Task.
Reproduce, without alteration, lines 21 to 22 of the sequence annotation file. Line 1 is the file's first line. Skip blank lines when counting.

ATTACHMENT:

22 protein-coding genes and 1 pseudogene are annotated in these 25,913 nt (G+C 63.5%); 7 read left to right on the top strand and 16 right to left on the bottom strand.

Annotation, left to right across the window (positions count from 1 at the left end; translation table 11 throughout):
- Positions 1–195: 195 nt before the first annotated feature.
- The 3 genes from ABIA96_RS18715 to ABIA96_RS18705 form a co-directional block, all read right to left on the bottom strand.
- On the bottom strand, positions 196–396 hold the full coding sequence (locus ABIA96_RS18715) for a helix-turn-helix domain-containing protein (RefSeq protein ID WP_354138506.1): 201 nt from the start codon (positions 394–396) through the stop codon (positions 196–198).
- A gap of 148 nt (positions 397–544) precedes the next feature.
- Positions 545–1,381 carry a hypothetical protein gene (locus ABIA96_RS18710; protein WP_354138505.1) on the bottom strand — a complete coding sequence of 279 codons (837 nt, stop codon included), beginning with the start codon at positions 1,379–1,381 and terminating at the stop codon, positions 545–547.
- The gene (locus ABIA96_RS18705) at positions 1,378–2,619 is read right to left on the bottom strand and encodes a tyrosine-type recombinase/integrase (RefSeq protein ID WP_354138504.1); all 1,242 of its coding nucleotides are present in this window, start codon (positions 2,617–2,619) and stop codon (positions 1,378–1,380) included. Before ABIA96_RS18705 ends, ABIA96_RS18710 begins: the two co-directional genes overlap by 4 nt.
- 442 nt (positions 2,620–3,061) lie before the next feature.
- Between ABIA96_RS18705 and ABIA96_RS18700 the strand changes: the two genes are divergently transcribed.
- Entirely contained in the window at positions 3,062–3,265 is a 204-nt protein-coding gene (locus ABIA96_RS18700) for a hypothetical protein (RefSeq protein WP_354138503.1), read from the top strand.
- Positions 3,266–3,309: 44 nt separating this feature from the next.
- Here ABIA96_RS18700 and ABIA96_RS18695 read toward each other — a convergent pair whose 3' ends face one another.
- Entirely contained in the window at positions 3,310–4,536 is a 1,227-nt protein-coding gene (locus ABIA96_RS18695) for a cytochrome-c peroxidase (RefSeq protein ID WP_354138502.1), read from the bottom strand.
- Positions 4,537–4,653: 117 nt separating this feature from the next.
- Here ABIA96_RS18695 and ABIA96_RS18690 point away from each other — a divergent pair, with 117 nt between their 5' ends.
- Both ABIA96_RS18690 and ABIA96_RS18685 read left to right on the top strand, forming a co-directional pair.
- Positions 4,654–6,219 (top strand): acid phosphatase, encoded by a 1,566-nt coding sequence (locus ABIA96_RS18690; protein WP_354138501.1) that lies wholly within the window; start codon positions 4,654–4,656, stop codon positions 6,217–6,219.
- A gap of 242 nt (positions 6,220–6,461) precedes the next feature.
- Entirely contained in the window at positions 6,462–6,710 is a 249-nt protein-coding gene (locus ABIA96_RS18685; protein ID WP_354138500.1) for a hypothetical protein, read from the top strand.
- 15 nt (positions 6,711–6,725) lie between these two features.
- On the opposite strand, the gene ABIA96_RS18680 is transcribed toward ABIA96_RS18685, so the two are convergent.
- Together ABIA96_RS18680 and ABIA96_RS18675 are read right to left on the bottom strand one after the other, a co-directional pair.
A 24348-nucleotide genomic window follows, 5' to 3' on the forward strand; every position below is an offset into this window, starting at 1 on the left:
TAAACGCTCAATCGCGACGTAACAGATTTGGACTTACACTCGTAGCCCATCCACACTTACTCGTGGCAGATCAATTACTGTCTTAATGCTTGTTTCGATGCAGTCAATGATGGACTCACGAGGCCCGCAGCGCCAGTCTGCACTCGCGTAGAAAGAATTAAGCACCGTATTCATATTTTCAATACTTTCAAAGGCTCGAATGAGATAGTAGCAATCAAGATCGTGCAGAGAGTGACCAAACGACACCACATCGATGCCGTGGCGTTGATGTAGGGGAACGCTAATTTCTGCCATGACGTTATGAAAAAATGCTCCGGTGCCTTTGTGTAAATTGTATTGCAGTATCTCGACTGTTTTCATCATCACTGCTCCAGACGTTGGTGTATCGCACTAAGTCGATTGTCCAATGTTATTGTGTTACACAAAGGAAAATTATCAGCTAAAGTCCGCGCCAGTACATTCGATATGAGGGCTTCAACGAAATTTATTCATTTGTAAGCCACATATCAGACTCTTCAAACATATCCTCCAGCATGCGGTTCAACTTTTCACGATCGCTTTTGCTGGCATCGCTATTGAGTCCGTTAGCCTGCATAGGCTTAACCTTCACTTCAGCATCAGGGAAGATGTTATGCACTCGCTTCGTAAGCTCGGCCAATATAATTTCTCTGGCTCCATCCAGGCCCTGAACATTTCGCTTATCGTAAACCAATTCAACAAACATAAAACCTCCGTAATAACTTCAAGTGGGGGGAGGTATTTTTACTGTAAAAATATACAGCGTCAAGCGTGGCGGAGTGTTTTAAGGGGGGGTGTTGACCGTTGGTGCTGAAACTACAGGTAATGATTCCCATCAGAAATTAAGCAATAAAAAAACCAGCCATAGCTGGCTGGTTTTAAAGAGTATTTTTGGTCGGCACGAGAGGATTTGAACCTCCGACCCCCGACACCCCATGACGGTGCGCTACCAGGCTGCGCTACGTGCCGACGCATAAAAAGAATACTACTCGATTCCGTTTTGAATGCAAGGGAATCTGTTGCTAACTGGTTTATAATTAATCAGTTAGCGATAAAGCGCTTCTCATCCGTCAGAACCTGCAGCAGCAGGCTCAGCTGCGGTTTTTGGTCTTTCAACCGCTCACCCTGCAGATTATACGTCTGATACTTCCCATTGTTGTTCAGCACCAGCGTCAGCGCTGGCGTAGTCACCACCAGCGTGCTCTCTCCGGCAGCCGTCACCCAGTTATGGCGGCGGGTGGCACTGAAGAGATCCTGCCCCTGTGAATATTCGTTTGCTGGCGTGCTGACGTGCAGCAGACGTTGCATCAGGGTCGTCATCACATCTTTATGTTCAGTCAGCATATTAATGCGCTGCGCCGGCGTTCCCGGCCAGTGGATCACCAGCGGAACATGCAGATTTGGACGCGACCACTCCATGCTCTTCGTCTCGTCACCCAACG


- 15 nt (positions 6,711–6,725) lie between these two features.
- On the opposite strand, the gene ABIA96_RS18680 is transcribed toward ABIA96_RS18685, so the two are convergent.